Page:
(Brace For Impact)
It’s time to brace for impact, people. Some people hear that phrase and think the worst. Life throws us all some major curveballs and thankfully, I am learning to knock them out of the park! Little did I know five years ago that I would be sitting here writing this blog post and sharing my shenanigans with the world. Since then, my teaching life has changed exponentially and doesn’t resemble anything that was familiar in the last decade. The crazy part is… I love it! As I sit back and reflect on what has brought me to this point, I realized the best way to share the information is by school year. Being new to the blogging world, it helps for you to know where I’m coming from and where I’m headed in case you want to join me on Mrs. Hulsman’s Wild Ride! As a pretty rigid concrete sequential, I’ve owned the fact that that’s just how my brain likes to work. The creative juices flow, but they can only be shared in a super organized fashion.
After spending seven years in third grade, I knew I was becoming complacent and that it was time for a change. I loved teaching with these ladies, but new was needed.
At the same time, my principal asked me to take the Elementary Education certification test so I could become a writing coach and intervention teacher for the upper grades. Knowing that I would one day return to the classroom, the lifelong learner in me loved all this time to grow and think through attending vast amounts of professional development and helping other educators at my site.
In the middle of the summer, I got the call. She might as well have said, “Take everything that’s familiar and throw it out the window.” My principal of almost twelve years at the only school I’d ever worked at was moved across the district to help reform a school in need. No one saw it coming with two years left before her retirement; least of all, me!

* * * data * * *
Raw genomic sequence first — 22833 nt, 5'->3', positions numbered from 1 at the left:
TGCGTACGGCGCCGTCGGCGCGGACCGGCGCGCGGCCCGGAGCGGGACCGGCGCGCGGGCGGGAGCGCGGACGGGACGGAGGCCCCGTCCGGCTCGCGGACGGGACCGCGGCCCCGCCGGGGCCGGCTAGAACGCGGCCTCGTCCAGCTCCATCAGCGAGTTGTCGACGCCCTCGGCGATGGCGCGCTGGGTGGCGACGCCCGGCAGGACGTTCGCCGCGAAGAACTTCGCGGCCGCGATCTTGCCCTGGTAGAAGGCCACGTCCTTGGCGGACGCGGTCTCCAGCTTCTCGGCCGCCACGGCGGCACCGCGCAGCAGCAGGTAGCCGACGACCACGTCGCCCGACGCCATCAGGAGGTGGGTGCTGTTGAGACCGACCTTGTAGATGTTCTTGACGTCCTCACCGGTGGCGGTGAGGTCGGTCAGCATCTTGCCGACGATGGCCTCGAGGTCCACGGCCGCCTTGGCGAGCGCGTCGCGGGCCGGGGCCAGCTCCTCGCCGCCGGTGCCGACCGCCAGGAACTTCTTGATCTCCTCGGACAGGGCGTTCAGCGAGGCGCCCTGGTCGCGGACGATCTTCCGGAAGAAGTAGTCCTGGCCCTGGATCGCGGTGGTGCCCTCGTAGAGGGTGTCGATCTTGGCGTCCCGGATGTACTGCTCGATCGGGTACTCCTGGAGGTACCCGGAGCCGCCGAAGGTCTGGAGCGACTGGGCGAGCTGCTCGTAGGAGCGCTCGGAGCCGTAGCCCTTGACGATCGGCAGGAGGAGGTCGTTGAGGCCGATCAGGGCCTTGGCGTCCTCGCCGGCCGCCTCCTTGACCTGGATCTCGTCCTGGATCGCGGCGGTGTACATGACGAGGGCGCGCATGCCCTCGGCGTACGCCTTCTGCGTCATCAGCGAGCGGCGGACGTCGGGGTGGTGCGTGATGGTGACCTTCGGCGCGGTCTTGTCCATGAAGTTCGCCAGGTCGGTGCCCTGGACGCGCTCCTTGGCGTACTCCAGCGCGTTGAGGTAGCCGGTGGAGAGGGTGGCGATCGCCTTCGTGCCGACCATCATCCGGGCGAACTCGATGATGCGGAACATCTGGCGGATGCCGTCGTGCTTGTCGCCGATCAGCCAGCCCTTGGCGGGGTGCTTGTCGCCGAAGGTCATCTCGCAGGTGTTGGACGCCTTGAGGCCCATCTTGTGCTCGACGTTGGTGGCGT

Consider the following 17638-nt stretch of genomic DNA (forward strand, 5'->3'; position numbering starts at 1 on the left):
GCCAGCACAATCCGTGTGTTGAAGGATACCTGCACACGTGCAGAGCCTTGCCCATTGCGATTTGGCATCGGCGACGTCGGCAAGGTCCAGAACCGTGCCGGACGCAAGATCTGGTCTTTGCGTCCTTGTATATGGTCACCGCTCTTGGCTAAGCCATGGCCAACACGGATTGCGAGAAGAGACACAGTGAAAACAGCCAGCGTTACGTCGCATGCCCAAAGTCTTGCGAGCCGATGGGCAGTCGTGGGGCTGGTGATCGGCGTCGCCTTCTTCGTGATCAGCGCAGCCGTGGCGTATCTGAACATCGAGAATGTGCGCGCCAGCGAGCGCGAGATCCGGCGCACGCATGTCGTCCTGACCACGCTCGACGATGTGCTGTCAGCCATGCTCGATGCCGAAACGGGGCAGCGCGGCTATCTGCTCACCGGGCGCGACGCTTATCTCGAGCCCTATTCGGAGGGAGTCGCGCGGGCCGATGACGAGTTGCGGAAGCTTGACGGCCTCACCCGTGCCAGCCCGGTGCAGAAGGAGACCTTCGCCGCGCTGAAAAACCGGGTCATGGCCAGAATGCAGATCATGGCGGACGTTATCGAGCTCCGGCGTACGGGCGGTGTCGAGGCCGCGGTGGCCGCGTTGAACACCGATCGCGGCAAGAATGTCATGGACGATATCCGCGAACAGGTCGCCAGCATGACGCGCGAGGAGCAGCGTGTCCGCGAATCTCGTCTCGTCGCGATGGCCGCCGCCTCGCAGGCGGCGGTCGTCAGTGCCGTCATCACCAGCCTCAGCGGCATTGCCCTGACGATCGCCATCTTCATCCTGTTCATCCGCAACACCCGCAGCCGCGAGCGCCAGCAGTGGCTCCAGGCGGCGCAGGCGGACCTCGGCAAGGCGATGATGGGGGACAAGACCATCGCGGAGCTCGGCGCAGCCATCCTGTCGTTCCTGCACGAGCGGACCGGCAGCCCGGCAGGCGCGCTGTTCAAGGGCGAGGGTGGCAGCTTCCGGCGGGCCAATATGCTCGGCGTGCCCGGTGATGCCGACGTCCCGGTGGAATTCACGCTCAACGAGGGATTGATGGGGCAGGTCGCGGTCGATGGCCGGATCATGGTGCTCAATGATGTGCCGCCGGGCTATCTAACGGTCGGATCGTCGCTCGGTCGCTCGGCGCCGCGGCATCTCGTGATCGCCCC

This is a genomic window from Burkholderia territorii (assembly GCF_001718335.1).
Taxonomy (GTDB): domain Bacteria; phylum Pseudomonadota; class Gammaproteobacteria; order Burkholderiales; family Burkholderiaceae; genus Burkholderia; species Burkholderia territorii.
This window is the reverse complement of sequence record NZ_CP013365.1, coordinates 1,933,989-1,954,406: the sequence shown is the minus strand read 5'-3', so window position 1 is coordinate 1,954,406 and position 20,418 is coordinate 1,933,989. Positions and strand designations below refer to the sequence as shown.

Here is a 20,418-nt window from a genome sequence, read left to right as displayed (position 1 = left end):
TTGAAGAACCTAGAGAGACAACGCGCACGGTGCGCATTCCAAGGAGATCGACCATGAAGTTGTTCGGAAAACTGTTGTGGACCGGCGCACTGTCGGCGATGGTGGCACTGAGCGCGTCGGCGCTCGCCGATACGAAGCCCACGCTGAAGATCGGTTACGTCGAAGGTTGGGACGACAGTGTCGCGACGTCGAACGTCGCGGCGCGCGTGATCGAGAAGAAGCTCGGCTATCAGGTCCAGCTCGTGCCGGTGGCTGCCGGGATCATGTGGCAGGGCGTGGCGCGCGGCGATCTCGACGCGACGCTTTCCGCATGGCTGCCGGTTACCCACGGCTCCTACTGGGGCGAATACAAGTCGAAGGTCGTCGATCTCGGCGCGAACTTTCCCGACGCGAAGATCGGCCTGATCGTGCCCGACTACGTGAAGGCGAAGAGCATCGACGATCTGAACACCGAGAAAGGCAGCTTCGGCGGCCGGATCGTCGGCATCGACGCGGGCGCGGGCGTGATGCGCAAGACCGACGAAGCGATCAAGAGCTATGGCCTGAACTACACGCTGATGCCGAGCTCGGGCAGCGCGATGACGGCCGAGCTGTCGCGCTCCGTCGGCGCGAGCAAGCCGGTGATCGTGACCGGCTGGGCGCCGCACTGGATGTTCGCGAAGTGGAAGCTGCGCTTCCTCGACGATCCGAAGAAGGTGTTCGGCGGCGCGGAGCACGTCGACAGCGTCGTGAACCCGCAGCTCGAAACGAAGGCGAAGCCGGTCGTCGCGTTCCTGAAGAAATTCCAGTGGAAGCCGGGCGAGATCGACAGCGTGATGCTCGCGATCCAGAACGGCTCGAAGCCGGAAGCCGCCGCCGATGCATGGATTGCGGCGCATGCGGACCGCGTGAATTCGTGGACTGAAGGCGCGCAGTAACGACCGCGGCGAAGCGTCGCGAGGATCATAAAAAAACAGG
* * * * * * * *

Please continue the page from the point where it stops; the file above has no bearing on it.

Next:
As one of four academic coaches, Problem Solving Team chair, and co-testing coordinator, I spent the year learning A LOT alongside my new administrator, a newly promoted assistant principal.We had fun, but burnout was just around the corner because of the vast differences from one year to the next. There is only so much one person can do when big changes occur and it’s important to recognize when it’s time to change course.
While my relationships with other colleagues grew and I amassed an arsenal of ideas that could be used in all subject areas, I also learned that I don’t enjoy only working with adults. I missed having a classroom and it was time to see what else was out there. My TLSI program opened my eyes to so many new ideas, and I learned amazing things as a coach that I wanted to implement in my own room. Goodbye known, hello new horizons.
Summer 2013. A breath of fresh (hot) air. It was 85 degrees with no A/C when I moved into my classroom! ☺ A new lease on my teaching life. New school, new grade level, new me. Very few people knew me, no one expected anything of me, I could just be a classroom teacher and try out all of these wonderful ideas. Don’t mistake my JUST for thinking that classroom teachers have it any easier than academic coaches. Having done both jobs, I was just happy to be able to hone my focus on one class instead of being pulled in a thousand different directions wearing all those hats. Little did I know that change (that wasn’t on my terms) was just around the corner.